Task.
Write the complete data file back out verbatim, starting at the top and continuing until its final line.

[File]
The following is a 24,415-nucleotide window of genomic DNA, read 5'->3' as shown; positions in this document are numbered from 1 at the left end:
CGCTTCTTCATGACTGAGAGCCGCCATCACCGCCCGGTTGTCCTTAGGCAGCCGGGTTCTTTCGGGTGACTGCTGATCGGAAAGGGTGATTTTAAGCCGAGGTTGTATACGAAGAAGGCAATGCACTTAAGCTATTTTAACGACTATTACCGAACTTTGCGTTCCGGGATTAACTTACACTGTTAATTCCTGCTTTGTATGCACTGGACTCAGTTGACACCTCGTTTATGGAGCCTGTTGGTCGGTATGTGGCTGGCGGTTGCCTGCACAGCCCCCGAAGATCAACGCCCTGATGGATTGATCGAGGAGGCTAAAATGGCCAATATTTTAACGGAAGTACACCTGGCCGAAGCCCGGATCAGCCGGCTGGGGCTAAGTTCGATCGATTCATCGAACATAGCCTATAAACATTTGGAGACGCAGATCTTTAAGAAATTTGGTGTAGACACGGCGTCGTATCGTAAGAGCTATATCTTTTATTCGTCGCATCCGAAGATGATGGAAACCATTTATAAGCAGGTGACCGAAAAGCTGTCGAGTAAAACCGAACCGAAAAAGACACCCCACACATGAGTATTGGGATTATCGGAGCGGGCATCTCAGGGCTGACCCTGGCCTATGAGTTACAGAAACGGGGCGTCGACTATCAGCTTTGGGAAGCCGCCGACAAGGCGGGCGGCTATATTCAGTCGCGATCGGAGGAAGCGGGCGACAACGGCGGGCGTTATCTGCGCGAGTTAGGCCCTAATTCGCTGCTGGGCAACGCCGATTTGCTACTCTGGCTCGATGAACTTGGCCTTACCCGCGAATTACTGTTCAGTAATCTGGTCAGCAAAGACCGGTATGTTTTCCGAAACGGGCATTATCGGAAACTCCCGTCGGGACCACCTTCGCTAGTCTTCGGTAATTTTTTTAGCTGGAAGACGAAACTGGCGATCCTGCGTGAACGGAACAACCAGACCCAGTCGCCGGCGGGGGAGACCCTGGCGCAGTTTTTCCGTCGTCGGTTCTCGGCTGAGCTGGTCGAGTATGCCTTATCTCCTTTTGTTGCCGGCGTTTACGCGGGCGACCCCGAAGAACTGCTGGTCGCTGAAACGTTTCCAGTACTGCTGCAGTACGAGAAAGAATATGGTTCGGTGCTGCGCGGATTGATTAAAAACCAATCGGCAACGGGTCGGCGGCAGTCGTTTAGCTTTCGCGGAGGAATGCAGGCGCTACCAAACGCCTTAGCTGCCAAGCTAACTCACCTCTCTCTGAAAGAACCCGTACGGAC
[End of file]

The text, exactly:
The following is a 24,415-nucleotide window of genomic DNA, read 5'->3' as shown; positions in this document are numbered from 1 at the left end:
CGCTTCTTCATGACTGAGAGCCGCCATCACCGCCCGGTTGTCCTTAGGCAGCCGGGTTCTTTCGGGTGACTGCTGATCGGAAAGGGTGATTTTAAGCCGAGGTTGTATACGAAGAAGGCAATGCACTTAAGCTATTTTAACGACTATTACCGAACTTTGCGTTCCGGGATTAACTTACACTGTTAATTCCTGCTTTGTATGCACTGGACTCAGTTGACACCTCGTTTATGGAGCCTGTTGGTCGGTATGTGGCTGGCGGTTGCCTGCACAGCCCCCGAAGATCAACGCCCTGATGGATTGATCGAGGAGGCTAAAATGGCCAATATTTTAACGGAAGTACACCTGGCCGAAGCCCGGATCAGCCGGCTGGGGCTAAGTTCGATCGATTCATCGAACATAGCCTATAAACATTTGGAGACGCAGATCTTTAAGAAATTTGGTGTAGACACGGCGTCGTATCGTAAGAGCTATATCTTTTATTCGTCGCATCCGAAGATGATGGAAACCATTTATAAGCAGGTGACCGAAAAGCTGTCGAGTAAAACCGAACCGAAAAAGACACCCCACACATGAGTATTGGGATTATCGGAGCGGGCATCTCAGGGCTGACCCTGGCCTATGAGTTACAGAAACGGGGCGTCGACTATCAGCTTTGGGAAGCCGCCGACAAGGCGGGCGGCTATATTCAGTCGCGATCGGAGGAAGCGGGCGACAACGGCGGGCGTTATCTGCGCGAGTTAGGCCCTAATTCGCTGCTGGGCAACGCCGATTTGCTACTCTGGCTCGATGAACTTGGCCTTACCCGCGAATTACTGTTCAGTAATCTGGTCAGCAAAGACCGGTATGTTTTCCGAAACGGGCATTATCGGAAACTCCCGTCGGGACCACCTTCGCTAGTCTTCGGTAATTTTTTTAGCTGGAAGACGAAACTGGCGATCCTGCGTGAACGGAACAACCAGACCCAGTCGCCGGCGGGGGAGACCCTGGCGCAGTTTTTCCGTCGTCGGTTCTCGGCTGAGCTGGTCGAGTATGCCTTATCTCCTTTTGTTGCCGGCGTTTACGCGGGCGACCCCGAAGAACTGCTGGTCGCTGAAACGTTTCCAGTACTGCTGCAGTACGAGAAAGAATATGGTTCGGTGCTGCGCGGATTGATTAAAAACCAATCGGCAACGGGTCGGCGGCAGTCGTTTAGCTTTCGCGGAGGAATGCAGGCGCTACCAAACGCCTTAGCTGCCAAGCTAACTCACCTCTCTCTGAAAGAACCCGTACGGAC